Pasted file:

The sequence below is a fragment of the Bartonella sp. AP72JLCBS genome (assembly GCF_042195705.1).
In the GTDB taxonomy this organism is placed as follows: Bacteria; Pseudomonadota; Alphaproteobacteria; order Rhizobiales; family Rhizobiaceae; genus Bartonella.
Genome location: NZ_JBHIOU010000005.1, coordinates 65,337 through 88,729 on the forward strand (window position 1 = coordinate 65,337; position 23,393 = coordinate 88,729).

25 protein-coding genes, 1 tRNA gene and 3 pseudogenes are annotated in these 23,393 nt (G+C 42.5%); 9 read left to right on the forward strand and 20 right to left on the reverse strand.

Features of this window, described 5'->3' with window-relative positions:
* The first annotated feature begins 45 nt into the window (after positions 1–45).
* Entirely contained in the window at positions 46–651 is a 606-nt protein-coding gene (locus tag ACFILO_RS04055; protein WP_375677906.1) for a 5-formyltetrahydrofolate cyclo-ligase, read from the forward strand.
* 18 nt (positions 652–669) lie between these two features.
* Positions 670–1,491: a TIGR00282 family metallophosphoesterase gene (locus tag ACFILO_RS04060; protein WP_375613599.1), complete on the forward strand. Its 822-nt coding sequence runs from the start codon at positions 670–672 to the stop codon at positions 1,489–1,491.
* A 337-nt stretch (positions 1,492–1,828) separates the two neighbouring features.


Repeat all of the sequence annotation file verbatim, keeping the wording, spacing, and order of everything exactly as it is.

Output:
The sequence below is a fragment of the Bartonella sp. AP72JLCBS genome (assembly GCF_042195705.1).
In the GTDB taxonomy this organism is placed as follows: Bacteria; Pseudomonadota; Alphaproteobacteria; order Rhizobiales; family Rhizobiaceae; genus Bartonella.
Genome location: NZ_JBHIOU010000005.1, coordinates 65,337 through 88,729 on the forward strand (window position 1 = coordinate 65,337; position 23,393 = coordinate 88,729).

25 protein-coding genes, 1 tRNA gene and 3 pseudogenes are annotated in these 23,393 nt (G+C 42.5%); 9 read left to right on the forward strand and 20 right to left on the reverse strand.

Features of this window, described 5'->3' with window-relative positions:
* The first annotated feature begins 45 nt into the window (after positions 1–45).
* Entirely contained in the window at positions 46–651 is a 606-nt protein-coding gene (locus tag ACFILO_RS04055; protein WP_375677906.1) for a 5-formyltetrahydrofolate cyclo-ligase, read from the forward strand.
* 18 nt (positions 652–669) lie between these two features.
* Positions 670–1,491: a TIGR00282 family metallophosphoesterase gene (locus tag ACFILO_RS04060; protein WP_375613599.1), complete on the forward strand. Its 822-nt coding sequence runs from the start codon at positions 670–672 to the stop codon at positions 1,489–1,491.
* A 337-nt stretch (positions 1,492–1,828) separates the two neighbouring features.